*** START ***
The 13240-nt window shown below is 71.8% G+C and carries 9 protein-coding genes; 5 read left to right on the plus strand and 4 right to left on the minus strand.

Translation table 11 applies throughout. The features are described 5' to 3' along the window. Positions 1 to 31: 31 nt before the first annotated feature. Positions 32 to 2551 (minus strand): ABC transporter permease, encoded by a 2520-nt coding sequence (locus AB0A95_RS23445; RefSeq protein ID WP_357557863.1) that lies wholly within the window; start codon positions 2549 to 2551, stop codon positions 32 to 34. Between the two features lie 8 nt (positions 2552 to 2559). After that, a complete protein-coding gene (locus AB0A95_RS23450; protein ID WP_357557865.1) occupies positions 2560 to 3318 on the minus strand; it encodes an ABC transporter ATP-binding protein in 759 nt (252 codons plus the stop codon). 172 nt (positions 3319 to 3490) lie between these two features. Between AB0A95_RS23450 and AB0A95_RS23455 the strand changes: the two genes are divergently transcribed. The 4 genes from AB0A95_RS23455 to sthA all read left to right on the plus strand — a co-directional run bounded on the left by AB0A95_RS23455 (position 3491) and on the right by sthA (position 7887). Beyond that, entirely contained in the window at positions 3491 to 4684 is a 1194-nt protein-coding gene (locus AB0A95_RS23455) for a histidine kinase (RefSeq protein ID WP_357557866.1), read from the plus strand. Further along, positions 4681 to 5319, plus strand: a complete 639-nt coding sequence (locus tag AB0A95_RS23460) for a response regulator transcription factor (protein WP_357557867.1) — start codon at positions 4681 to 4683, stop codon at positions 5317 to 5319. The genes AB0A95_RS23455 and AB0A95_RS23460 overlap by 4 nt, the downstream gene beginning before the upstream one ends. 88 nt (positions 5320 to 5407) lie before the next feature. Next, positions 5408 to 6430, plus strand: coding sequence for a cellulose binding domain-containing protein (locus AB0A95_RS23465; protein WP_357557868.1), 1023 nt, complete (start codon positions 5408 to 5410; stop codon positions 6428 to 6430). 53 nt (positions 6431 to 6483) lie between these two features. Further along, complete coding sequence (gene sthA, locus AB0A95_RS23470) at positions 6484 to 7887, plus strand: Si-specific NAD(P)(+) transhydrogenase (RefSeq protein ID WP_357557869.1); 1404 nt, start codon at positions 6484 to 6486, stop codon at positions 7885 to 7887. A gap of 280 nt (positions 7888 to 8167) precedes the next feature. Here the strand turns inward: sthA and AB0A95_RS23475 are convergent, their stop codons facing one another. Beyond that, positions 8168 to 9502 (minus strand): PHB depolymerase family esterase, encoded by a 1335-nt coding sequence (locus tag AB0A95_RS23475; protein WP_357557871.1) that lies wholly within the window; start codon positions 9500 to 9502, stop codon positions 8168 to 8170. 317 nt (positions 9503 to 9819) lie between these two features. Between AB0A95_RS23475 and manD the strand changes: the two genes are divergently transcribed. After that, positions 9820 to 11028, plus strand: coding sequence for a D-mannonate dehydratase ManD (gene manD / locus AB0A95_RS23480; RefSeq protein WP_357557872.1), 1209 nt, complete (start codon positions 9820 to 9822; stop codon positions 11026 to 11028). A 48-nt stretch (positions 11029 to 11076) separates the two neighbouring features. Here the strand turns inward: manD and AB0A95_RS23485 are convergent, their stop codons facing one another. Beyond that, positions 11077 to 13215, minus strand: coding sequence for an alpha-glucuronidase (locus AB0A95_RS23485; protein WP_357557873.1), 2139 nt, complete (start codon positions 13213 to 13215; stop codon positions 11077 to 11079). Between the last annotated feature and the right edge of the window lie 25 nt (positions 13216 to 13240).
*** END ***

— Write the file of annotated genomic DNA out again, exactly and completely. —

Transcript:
The 13240-nt window shown below is 71.8% G+C and carries 9 protein-coding genes; 5 read left to right on the plus strand and 4 right to left on the minus strand.

Translation table 11 applies throughout. The features are described 5' to 3' along the window. Positions 1 to 31: 31 nt before the first annotated feature. Positions 32 to 2551 (minus strand): ABC transporter permease, encoded by a 2520-nt coding sequence (locus AB0A95_RS23445; RefSeq protein ID WP_357557863.1) that lies wholly within the window; start codon positions 2549 to 2551, stop codon positions 32 to 34. Between the two features lie 8 nt (positions 2552 to 2559). After that, a complete protein-coding gene (locus AB0A95_RS23450; protein ID WP_357557865.1) occupies positions 2560 to 3318 on the minus strand; it encodes an ABC transporter ATP-binding protein in 759 nt (252 codons plus the stop codon). 172 nt (positions 3319 to 3490) lie between these two features. Between AB0A95_RS23450 and AB0A95_RS23455 the strand changes: the two genes are divergently transcribed. The 4 genes from AB0A95_RS23455 to sthA all read left to right on the plus strand — a co-directional run bounded on the left by AB0A95_RS23455 (position 3491) and on the right by sthA (position 7887). Beyond that, entirely contained in the window at positions 3491 to 4684 is a 1194-nt protein-coding gene (locus AB0A95_RS23455) for a histidine kinase (RefSeq protein ID WP_357557866.1), read from the plus strand. Further along, positions 4681 to 5319, plus strand: a complete 639-nt coding sequence (locus tag AB0A95_RS23460) for a response regulator transcription factor (protein WP_357557867.1) — start codon at positions 4681 to 4683, stop codon at positions 5317 to 5319. The genes AB0A95_RS23455 and AB0A95_RS23460 overlap by 4 nt, the downstream gene beginning before the upstream one ends. 88 nt (positions 5320 to 5407) lie before the next feature. Next, positions 5408 to 6430, plus strand: coding sequence for a cellulose binding domain-containing protein (locus AB0A95_RS23465; protein WP_357557868.1), 1023 nt, complete (start codon positions 5408 to 5410; stop codon positions 6428 to 6430). 53 nt (positions 6431 to 6483) lie between these two features. Further along, complete coding sequence (gene sthA, locus AB0A95_RS23470) at positions 6484 to 7887, plus strand: Si-specific NAD(P)(+) transhydrogenase (RefSeq protein ID WP_357557869.1); 1404 nt, start codon at positions 6484 to 6486, stop codon at positions 7885 to 7887. A gap of 280 nt (positions 7888 to 8167) precedes the next feature. Here the strand turns inward: sthA and AB0A95_RS23475 are convergent, their stop codons facing one another. Beyond that, positions 8168 to 9502 (minus strand): PHB depolymerase family esterase, encoded by a 1335-nt coding sequence (locus tag AB0A95_RS23475; protein WP_357557871.1) that lies wholly within the window; start codon positions 9500 to 9502, stop codon positions 8168 to 8170. 317 nt (positions 9503 to 9819) lie between these two features. Between AB0A95_RS23475 and manD the strand changes: the two genes are divergently transcribed. After that, positions 9820 to 11028, plus strand: coding sequence for a D-mannonate dehydratase ManD (gene manD / locus AB0A95_RS23480; RefSeq protein WP_357557872.1), 1209 nt, complete (start codon positions 9820 to 9822; stop codon positions 11026 to 11028). A 48-nt stretch (positions 11029 to 11076) separates the two neighbouring features. Here the strand turns inward: manD and AB0A95_RS23485 are convergent, their stop codons facing one another. Beyond that, positions 11077 to 13215, minus strand: coding sequence for an alpha-glucuronidase (locus AB0A95_RS23485; protein WP_357557873.1), 2139 nt, complete (start codon positions 13213 to 13215; stop codon positions 11077 to 11079). Between the last annotated feature and the right edge of the window lie 25 nt (positions 13216 to 13240).